The Singur Smokescreen: - Part I
The coverage of the process of land acquisition in the mainstream English press obfuscates and falsifies ground realities.
An anti-democratic press?
Much has been debated in the print media - through editorials, solicited op-ed pieces and readers� letters or website threads - about the macroeconomic issues connected with the acquisition of agricultural land for industry by the state, notably in the case of the Tata Motors small-car plant in Singur, West Bengal. Most of the mainstream English press (The Telegraph, Hindustan Times, The Times of India) has forwarded the conclusion that such land acquisition is necessary, attended by certain short-term problems and long-terms gains for all. This article will not go into the tenability of that conclusion, but highlight the way this same press has treated and covered the ground situation through the course of the Singur acquisition - from the protests in June/July, to the beginning of construction of the Tata factory in the third week of January. A detailed survey of this coverage shows that at least at the acquisition stage, sections of the press have not bothered to look into or advocate even a nominal democracy or justice during the acquisition process, and in fact, have often worked to unquestioningly support the lack of transparency and even the violation of rights�all in the great cause of development. Thus, there is not only a "disenfranchisement" of lower class sections from the media as Aloke Thakore has recently suggested in The Hoot, but also an inadequate scrutiny of government and police procedures, misrepresentation and suppression of dissenting voices, and the creation of a sense of panic around the infiltration of "outsiders" into the area, to effectively support anti-democratic restrictions on the expression of resistance.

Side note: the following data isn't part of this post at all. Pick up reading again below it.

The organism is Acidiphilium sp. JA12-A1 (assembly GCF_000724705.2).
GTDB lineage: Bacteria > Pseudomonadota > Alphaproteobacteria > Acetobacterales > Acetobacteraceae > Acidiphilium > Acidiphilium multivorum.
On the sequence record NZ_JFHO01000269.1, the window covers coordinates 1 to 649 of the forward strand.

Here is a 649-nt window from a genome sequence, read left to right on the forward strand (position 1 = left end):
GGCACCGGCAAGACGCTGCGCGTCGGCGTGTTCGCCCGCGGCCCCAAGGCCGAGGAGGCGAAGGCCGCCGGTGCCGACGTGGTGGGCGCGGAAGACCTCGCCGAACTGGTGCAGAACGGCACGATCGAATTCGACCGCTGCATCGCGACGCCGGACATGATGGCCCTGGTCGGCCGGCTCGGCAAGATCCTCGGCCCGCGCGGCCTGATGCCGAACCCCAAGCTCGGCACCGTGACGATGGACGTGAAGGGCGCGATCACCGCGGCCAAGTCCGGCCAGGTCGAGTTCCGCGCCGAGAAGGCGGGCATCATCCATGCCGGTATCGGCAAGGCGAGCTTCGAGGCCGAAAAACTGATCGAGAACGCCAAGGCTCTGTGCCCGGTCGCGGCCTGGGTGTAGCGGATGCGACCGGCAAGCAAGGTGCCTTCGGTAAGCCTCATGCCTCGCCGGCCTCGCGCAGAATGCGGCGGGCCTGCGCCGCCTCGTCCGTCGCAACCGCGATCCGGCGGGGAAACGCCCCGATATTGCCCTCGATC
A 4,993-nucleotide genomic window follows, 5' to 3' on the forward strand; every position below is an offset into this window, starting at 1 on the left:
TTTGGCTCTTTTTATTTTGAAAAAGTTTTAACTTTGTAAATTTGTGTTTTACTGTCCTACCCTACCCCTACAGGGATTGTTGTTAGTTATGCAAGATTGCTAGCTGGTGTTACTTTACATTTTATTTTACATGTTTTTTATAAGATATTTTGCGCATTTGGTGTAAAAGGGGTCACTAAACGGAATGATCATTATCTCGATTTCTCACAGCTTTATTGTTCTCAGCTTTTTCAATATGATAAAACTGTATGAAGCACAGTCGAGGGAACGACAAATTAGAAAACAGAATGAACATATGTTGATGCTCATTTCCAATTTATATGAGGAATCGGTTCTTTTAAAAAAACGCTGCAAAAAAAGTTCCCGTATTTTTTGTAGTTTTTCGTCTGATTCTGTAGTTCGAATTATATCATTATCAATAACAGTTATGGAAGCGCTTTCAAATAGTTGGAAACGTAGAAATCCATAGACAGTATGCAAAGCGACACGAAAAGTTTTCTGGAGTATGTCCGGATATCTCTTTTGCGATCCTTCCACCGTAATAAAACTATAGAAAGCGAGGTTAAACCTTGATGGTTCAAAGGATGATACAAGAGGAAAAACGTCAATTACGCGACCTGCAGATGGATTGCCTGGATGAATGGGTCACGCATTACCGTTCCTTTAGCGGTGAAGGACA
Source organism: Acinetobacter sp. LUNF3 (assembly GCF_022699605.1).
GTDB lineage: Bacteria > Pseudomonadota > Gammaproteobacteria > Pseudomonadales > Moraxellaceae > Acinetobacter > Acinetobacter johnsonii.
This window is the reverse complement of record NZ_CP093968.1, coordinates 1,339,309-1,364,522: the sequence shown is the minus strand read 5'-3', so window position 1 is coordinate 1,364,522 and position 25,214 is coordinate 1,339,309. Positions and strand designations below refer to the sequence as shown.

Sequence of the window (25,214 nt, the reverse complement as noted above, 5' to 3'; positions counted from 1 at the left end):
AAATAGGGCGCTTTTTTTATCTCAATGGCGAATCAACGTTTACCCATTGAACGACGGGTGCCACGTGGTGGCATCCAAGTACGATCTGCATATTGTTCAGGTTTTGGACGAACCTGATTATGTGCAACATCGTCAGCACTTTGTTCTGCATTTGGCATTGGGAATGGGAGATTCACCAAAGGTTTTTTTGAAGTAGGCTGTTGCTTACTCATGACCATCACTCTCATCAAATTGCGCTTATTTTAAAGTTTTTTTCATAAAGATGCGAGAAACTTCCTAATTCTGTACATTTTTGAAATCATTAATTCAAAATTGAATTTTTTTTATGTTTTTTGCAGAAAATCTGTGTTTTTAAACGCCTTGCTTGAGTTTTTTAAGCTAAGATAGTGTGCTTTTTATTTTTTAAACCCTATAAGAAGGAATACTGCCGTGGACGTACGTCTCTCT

The maximum damage to the cause of just representation and liberal debate would attach to the ABP (Anandabazar Patrika) group and its mouthpieces The Telegraph and Anandabazar Patrika, which went heavy duty in their support of the Government and condemnation of any opposition to its methods and policies. This went to the extent of supporting blanket use of force by the state to check "violence" in the area: without any real thorough enquiry into the causes and nature of resistance, without scrutinising whether the "threat" warranted unqualified use of state force, but evoking a rhetoric similar to the all-too-familiar "war against terror": "Violence has only one antidote: counter-violence. In this context, the actions of the police at Singur on Saturday had one major flaw. They were woefully inadequate." ("No velvet glove", TT December 05, 2006). In another editorial, the newspaper even justified the overall opaqueness and lack of dialogue with the affected people regarding the land acquisition process and policy, by holding up an abstract ideal of "best for west Bengal" that apparently justified any means taken: "Industrialization must take place and therefore land has to be obtained. How the land will be obtained � through consent or otherwise � is a matter of political management� it cannot be part of the government�s decision-making� (which) must be driven by what is Best for West Bengal" ( "Best for West Bengal", TT, Dec 24 2006). There are less blatant but more insidious cases of bias, for example when a national newspaper like The Times of India presents a skewed representation of public opinion in favour of the acquisition: the web edition carries a readerspeak thread titled "all sensible people are with Buddha", whereas a detailed perusal of the thread yields greater diversity and unevenness even among middle class voices.